From his lookout, what passed below seemed like a pantomime, then the wind swung around, and brought sounds ot talk and laughter. From this he learned that the Master was indeed an Enchanter – a Hexenmeister – whose spell must be holding the Lady at the Castle against her will. Parzival noticed how she drew back whenever her Mistress looked away and the Enchanter seized the moment to whisper to the Lady.
Parzival held his breath to hear her low reply, and like doves frightened into flight her words flew to him. With a hand on her broach with its pin of bronze, she said to the Enchanter, “Sir, do not speak to me in this way.”
The Enchanter stood, leveled his gaze at her, and strode off, while her Mistress gave her a look of scorn. Then these great persons, in their great robes, went away uphill with their courtiers at their heels.
The Lady remained behind, weeping. Parzival’s anger kindled—he must save her! Soon she grew calm then dried her tears. Looking up into a tree, she put her hands palm to palm with her fingertips to her lips and smiled at squirrels playing there. Then, gazing toward heaven, she sighed.
He jumped down and stood a short distance from her.
She smiled. Her face was young, but her dark hair was streaked with silver.
He remained where he was, remembering Condwiramurs and fearing to return the Lady’s smile or take a step closer.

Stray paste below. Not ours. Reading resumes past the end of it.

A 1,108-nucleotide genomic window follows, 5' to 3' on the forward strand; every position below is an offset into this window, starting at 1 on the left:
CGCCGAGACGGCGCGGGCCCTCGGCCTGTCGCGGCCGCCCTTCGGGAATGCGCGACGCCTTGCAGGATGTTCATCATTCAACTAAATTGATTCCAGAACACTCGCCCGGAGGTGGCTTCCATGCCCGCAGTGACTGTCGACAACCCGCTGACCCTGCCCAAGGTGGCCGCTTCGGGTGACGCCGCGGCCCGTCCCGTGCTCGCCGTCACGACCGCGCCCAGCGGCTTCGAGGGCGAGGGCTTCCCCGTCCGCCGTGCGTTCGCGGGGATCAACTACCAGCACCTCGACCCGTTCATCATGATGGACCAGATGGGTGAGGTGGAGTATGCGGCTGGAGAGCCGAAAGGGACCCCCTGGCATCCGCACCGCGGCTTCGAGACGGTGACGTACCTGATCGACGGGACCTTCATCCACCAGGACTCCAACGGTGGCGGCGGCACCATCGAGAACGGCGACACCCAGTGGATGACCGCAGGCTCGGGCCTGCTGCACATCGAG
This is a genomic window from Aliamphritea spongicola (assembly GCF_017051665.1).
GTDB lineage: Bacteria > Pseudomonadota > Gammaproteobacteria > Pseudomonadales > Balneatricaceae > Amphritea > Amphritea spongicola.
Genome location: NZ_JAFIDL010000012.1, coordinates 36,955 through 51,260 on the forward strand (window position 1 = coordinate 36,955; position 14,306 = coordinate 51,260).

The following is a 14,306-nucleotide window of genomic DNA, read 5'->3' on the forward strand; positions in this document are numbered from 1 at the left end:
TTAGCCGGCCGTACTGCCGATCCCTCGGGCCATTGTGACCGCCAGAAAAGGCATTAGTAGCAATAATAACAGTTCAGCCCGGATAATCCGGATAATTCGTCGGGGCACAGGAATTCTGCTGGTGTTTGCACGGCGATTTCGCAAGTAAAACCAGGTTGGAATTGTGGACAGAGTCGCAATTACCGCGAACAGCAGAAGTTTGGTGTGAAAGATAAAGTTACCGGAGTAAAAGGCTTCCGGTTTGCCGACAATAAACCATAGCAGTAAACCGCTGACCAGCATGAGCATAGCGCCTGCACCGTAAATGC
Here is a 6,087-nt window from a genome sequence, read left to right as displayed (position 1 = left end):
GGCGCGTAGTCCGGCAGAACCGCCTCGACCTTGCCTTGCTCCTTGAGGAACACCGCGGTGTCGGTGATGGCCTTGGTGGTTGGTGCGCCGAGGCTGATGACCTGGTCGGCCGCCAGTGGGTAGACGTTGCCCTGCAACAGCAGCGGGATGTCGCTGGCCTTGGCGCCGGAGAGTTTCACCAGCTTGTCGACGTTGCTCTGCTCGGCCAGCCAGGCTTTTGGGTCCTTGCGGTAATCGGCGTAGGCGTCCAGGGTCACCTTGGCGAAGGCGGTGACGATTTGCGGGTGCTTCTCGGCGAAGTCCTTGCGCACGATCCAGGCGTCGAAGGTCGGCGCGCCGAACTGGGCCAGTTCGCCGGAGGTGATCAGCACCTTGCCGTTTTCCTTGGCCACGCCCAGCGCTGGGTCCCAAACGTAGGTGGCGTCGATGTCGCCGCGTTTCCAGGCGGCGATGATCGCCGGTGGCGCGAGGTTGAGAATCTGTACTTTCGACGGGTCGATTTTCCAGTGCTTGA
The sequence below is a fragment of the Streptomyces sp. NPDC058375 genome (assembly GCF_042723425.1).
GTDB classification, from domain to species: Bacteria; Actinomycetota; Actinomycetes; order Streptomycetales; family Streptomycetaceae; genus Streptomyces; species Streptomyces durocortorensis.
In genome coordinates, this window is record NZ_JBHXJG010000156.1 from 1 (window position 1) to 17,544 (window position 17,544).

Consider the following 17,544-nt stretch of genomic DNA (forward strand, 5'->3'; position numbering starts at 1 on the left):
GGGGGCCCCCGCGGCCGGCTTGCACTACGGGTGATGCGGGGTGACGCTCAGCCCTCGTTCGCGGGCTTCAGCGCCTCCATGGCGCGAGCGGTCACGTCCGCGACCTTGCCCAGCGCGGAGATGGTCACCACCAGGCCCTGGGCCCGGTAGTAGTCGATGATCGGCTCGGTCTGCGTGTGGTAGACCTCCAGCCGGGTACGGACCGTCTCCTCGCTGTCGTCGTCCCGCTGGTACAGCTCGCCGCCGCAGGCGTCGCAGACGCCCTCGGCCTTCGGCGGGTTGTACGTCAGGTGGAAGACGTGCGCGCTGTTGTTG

She smiled more gently, as if understanding him. “God bless you, Knight!” she said. “I have seen you keeping watch over me. Only one hour each day my Master allows me a little freedom, and you have been the angel whom God sent to guard me and give me hope.”
He longed to shorten the distance between them.
She lowered her gaze and said, “Lord Jesus protect us!” Then she turned and walked up the forested hill toward the Castle.
Parzival’s gaze lingered on her retreating figure.
Someone stepped out of the shadows, a Hermit roughly-clad and bearing a staff.
He studied Parzival. “She is not for you or any man, Knight. She is a prisoner of suffering. And you? Do you not have a wife?”
Parzival’s face grew hot. “I have not broken any vow! Someone must help her!”
The Hermit leaned on his staff. “And why not you, you think? You know the answer better than I. Though perhaps, if it is God’s will, you may yet help her.”